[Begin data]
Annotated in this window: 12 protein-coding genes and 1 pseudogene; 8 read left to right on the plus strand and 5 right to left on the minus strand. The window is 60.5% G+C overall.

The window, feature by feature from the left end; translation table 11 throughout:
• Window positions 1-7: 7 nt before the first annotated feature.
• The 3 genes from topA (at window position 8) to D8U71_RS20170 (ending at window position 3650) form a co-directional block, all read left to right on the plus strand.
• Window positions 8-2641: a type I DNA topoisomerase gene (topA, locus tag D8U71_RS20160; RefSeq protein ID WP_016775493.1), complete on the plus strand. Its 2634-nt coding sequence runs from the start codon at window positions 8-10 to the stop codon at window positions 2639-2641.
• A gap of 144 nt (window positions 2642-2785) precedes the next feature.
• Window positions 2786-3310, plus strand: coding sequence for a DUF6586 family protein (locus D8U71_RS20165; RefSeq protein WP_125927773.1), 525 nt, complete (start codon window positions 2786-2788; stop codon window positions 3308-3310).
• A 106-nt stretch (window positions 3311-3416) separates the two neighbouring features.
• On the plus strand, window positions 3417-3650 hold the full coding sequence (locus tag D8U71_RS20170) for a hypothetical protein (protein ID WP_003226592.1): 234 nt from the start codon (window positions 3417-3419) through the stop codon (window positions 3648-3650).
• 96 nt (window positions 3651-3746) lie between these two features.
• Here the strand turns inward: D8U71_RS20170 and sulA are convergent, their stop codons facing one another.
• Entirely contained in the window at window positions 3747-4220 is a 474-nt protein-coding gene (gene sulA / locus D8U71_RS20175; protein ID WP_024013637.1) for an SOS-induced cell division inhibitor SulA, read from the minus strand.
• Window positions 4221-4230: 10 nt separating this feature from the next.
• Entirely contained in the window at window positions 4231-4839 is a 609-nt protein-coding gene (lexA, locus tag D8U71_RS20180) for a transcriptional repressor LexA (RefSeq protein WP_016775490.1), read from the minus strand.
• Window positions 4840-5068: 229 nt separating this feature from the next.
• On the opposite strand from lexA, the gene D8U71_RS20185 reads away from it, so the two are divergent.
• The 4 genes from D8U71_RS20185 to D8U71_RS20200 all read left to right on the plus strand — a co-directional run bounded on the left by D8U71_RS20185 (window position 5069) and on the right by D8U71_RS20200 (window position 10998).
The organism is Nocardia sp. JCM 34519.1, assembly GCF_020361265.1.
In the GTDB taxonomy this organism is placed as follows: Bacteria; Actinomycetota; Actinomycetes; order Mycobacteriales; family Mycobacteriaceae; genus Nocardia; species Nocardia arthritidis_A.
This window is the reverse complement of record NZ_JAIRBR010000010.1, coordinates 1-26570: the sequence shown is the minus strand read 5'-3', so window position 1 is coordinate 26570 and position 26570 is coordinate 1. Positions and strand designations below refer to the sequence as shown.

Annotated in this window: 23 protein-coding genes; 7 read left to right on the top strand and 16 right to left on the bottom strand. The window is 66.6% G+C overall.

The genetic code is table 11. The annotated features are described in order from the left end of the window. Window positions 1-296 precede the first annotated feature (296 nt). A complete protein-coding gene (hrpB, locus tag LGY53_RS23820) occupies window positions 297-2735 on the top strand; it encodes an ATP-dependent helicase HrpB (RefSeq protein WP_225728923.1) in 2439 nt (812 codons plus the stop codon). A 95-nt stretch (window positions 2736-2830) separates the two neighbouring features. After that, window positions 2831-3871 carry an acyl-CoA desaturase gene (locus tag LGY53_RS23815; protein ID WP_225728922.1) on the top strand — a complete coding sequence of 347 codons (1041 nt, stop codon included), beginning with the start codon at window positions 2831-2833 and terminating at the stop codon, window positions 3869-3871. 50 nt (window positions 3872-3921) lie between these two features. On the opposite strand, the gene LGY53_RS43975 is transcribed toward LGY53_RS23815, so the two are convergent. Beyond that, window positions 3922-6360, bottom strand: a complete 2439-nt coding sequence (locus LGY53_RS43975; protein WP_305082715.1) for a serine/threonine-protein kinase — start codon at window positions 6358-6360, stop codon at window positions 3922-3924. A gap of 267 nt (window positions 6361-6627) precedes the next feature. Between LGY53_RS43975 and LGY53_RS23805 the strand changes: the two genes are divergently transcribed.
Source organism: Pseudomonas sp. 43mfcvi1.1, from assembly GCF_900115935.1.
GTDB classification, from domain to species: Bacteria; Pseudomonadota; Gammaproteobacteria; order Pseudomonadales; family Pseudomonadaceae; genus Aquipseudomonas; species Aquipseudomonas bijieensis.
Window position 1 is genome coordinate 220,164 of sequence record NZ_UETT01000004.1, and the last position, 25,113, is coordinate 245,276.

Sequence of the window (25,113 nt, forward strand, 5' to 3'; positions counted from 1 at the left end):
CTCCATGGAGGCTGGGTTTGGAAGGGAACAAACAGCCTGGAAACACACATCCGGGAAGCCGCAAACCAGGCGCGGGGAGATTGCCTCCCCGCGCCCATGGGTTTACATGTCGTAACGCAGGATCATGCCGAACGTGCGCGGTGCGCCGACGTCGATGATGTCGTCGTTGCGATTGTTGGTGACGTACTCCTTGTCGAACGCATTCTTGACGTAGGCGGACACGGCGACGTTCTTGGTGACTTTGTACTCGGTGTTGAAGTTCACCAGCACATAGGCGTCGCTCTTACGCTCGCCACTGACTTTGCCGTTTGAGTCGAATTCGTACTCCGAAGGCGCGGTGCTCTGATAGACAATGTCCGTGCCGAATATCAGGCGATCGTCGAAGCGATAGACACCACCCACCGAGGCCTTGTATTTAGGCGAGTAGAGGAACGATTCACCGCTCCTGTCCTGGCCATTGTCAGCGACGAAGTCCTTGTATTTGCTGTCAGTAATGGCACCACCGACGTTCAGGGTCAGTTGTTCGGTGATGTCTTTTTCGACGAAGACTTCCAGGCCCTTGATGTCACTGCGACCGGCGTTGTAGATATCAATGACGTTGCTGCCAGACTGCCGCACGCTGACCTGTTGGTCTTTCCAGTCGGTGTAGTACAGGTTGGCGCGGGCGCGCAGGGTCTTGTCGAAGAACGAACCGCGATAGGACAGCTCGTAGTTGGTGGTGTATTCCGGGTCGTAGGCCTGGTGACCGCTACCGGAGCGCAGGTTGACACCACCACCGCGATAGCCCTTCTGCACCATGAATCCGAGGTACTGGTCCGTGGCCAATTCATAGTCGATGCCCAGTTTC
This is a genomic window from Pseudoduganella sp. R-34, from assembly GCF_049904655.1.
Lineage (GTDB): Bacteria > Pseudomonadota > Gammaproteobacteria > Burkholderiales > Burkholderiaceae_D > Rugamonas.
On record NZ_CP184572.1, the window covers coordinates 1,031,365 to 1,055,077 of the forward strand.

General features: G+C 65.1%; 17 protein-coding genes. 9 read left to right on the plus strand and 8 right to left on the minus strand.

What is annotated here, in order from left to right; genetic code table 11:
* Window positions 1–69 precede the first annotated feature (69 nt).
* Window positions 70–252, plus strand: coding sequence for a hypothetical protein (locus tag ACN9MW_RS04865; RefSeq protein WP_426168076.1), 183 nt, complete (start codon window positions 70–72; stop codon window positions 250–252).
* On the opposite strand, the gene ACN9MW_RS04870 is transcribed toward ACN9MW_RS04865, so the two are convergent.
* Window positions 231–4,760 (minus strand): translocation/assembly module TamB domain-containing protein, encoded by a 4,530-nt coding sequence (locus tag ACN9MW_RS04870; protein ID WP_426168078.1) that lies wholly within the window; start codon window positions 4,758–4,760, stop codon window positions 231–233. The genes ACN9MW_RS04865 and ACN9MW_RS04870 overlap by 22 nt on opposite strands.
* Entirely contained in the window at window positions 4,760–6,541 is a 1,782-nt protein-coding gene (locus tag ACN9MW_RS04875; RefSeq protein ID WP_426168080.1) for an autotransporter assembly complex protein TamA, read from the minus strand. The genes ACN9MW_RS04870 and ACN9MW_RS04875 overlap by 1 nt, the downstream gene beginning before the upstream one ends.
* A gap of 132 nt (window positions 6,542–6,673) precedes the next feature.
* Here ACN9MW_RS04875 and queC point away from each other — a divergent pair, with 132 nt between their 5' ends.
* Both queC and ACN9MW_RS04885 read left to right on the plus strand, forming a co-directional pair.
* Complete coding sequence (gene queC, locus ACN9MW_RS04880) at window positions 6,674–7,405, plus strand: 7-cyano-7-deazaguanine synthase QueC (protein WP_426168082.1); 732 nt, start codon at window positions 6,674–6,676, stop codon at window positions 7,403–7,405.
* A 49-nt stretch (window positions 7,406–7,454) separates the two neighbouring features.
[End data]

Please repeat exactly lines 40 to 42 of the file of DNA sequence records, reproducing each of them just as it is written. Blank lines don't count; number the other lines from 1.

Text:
* Both queC and ACN9MW_RS04885 read left to right on the plus strand, forming a co-directional pair.
* Complete coding sequence (gene queC, locus ACN9MW_RS04880) at window positions 6,674–7,405, plus strand: 7-cyano-7-deazaguanine synthase QueC (protein WP_426168082.1); 732 nt, start codon at window positions 6,674–6,676, stop codon at window positions 7,403–7,405.
* A 49-nt stretch (window positions 7,406–7,454) separates the two neighbouring features.